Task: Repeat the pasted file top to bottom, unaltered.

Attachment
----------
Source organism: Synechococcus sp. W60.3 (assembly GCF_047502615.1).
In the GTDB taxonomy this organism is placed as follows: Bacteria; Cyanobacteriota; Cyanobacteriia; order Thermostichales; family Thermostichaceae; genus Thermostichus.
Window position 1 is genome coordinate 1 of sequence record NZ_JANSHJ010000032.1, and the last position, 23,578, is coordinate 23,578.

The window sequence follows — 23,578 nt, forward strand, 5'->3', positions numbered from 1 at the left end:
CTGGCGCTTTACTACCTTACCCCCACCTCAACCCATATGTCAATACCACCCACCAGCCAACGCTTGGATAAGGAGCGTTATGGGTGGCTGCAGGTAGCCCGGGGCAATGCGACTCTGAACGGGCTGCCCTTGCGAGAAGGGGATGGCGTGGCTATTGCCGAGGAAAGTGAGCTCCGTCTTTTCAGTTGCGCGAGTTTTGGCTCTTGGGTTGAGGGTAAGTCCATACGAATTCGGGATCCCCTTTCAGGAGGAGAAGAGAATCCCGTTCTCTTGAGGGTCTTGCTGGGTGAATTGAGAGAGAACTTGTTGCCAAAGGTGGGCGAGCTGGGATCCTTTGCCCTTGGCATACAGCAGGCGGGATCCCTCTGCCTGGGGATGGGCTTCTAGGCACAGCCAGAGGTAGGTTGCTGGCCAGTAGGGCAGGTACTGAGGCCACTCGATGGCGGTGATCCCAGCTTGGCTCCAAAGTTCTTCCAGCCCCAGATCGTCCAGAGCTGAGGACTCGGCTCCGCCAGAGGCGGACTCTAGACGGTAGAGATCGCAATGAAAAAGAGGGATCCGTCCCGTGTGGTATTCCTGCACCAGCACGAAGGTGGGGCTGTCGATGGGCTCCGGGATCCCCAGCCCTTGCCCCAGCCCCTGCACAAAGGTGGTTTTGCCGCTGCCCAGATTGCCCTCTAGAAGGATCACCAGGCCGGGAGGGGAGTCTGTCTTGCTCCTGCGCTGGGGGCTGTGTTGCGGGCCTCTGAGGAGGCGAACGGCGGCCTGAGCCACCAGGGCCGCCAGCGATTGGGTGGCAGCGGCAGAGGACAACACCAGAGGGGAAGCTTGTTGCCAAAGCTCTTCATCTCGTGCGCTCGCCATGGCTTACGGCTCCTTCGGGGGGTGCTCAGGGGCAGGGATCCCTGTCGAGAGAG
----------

Source organism: Synechococcus sp. W60.3 (assembly GCF_047502615.1).
In the GTDB taxonomy this organism is placed as follows: Bacteria; Cyanobacteriota; Cyanobacteriia; order Thermostichales; family Thermostichaceae; genus Thermostichus.
Window position 1 is genome coordinate 1 of sequence record NZ_JANSHJ010000032.1, and the last position, 23,578, is coordinate 23,578.

The window sequence follows — 23,578 nt, forward strand, 5'->3', positions numbered from 1 at the left end:
CTGGCGCTTTACTACCTTACCCCCACCTCAACCCATATGTCAATACCACCCACCAGCCAACGCTTGGATAAGGAGCGTTATGGGTGGCTGCAGGTAGCCCGGGGCAATGCGACTCTGAACGGGCTGCCCTTGCGAGAAGGGGATGGCGTGGCTATTGCCGAGGAAAGTGAGCTCCGTCTTTTCAGTTGCGCGAGTTTTGGCTCTTGGGTTGAGGGTAAGTCCATACGAATTCGGGATCCCCTTTCAGGAGGAGAAGAGAATCCCGTTCTCTTGAGGGTCTTGCTGGGTGAATTGAGAGAGAACTTGTTGCCAAAGGTGGGCGAGCTGGGATCCTTTGCCCTTGGCATACAGCAGGCGGGATCCCTCTGCCTGGGGATGGGCTTCTAGGCACAGCCAGAGGTAGGTTGCTGGCCAGTAGGGCAGGTACTGAGGCCACTCGATGGCGGTGATCCCAGCTTGGCTCCAAAGTTCTTCCAGCCCCAGATCGTCCAGAGCTGAGGACTCGGCTCCGCCAGAGGCGGACTCTAGACGGTAGAGATCGCAATGAAAAAGAGGGATCCGTCCCGTGTGGTATTCCTGCACCAGCACGAAGGTGGGGCTGTCGATGGGCTCCGGGATCCCCAGCCCTTGCCCCAGCCCCTGCACAAAGGTGGTTTTGCCGCTGCCCAGATTGCCCTCTAGAAGGATCACCAGGCCGGGAGGGGAGTCTGTCTTGCTCCTGCGCTGGGGGCTGTGTTGCGGGCCTCTGAGGAGGCGAACGGCGGCCTGAGCCACCAGGGCCGCCAGCGATTGGGTGGCAGCGGCAGAGGACAACACCAGAGGGGAAGCTTGTTGCCAAAGCTCTTCATCTCGTGCGCTCGCCATGGCTTACGGCTCCTTCGGGGGGTGCTCAGGGGCAGGGATCCCTGTCGAGAGAG